However, inside Iran, Khamenei and the radical factions supporting him could end up among the losers if the "deal" helps get Iran out of the deepest economic crisis it has experienced since the 1950s. If there is normalization with the US, the regime will be deprived of its principal ideological plank of "Death to America."

Rafsanjani and the "New York Group" around him could produce a "Chinese solution" in which the Islamic Republic remains a repressive regime internally while forging close ties with the US. They are even ready to put the Islamic Republic under some form of big power tutelage for 10–15 years to make sure the system survives.

"In that case, the Iranian middle classes might also be among the losers," says Ebrahim Asgharzadeh, a former US embassy hostage-taker who has become an advocate of reform. "Even Rouhani may end up a loser."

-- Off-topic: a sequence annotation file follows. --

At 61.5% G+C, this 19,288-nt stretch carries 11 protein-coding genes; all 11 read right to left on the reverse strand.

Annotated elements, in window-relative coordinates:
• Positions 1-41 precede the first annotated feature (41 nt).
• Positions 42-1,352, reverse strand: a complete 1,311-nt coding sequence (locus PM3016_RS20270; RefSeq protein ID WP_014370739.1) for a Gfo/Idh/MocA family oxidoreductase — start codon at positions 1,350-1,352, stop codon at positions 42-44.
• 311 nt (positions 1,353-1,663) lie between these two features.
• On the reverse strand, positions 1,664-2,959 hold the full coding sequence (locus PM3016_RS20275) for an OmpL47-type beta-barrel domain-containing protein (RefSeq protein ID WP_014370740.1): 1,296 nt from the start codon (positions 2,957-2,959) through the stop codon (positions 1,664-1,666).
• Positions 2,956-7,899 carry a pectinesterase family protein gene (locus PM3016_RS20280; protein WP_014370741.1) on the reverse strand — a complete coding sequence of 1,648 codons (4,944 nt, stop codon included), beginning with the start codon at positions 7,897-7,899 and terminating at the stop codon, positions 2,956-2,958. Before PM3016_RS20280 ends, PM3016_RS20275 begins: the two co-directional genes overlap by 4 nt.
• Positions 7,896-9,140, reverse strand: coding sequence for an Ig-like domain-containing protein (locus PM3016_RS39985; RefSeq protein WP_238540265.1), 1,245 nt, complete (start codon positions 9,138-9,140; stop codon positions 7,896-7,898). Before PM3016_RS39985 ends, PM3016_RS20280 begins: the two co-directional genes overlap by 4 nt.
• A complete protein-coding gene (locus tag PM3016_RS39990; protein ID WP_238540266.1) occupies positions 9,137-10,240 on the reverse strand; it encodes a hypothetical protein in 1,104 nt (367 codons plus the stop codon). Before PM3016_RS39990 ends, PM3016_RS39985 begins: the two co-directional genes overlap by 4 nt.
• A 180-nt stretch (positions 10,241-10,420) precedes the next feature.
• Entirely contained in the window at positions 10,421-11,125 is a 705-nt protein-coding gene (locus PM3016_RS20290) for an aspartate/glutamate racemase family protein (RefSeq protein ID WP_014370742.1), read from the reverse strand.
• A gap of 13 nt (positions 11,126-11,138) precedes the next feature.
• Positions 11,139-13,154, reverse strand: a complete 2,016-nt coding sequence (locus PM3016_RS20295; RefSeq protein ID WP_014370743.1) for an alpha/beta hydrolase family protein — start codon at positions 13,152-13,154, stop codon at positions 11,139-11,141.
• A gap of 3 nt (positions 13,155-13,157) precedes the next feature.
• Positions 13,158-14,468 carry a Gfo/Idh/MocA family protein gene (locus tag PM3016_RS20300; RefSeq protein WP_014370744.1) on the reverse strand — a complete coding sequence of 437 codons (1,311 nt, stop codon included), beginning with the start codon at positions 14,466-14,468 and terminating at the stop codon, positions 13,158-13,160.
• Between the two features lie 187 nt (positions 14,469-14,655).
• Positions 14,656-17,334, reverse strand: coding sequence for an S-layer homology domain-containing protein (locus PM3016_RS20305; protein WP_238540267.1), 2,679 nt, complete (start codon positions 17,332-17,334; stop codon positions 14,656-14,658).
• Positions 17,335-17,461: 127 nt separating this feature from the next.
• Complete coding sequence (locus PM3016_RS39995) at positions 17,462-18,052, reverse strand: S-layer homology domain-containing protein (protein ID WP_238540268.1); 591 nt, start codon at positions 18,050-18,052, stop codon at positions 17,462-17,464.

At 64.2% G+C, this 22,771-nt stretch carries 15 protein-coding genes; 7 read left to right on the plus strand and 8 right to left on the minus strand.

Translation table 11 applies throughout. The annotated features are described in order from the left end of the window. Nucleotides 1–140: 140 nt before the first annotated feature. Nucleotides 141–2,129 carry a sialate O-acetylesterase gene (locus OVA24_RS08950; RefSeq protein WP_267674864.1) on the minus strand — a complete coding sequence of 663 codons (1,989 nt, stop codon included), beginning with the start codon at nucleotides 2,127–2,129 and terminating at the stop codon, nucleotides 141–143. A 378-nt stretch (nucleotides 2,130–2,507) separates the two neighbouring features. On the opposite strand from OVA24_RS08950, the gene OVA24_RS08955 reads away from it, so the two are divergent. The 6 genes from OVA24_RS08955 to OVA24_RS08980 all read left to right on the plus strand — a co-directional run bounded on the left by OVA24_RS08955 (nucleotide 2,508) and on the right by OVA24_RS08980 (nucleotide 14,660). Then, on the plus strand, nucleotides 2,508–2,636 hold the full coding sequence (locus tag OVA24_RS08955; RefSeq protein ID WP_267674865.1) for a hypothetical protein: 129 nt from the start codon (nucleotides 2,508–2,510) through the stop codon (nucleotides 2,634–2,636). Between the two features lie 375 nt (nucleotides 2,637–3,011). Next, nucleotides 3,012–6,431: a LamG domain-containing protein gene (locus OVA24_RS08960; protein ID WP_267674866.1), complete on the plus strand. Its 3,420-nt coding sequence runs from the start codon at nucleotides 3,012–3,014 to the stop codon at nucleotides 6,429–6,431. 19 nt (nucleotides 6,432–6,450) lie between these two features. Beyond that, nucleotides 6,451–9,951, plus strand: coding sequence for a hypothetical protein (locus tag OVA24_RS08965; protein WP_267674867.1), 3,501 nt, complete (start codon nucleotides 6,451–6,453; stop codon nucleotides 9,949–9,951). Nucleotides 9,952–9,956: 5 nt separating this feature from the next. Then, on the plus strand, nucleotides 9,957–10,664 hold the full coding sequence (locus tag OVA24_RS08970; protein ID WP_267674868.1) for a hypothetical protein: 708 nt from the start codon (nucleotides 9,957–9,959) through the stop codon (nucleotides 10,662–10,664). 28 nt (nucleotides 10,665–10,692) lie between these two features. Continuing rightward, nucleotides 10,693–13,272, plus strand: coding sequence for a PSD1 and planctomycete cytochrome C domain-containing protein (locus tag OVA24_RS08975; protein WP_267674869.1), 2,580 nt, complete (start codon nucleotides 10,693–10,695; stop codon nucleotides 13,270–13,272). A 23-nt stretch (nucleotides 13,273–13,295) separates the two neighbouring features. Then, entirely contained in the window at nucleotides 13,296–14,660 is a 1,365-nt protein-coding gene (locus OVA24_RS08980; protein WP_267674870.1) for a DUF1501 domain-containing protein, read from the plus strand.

Terrorism

The Obama administration has bought into the theory, marketed by the Tehran lobby in Washington, that the nuclear "deal" will enable the "New York Group" to seize power and sideline radical Khomeinists around Khamenei.

Secretary of State Kerry pursued that argument in defense of the "deal" during last week's Senate hearings on the issue.

However, the "deal" will not terminate the Islamic Republic's active role in sponsoring terrorism across the globe. Training, financing, and arming Hezbollah, Hamas, Islamic Jihad, and similar groups will continue and may even be intensified.

Obama certainly knows that Tehran is the one world capital in which almost all terrorist organizations, including non-Islamist ones from Latin America, maintain offices and hold an annual conference every February.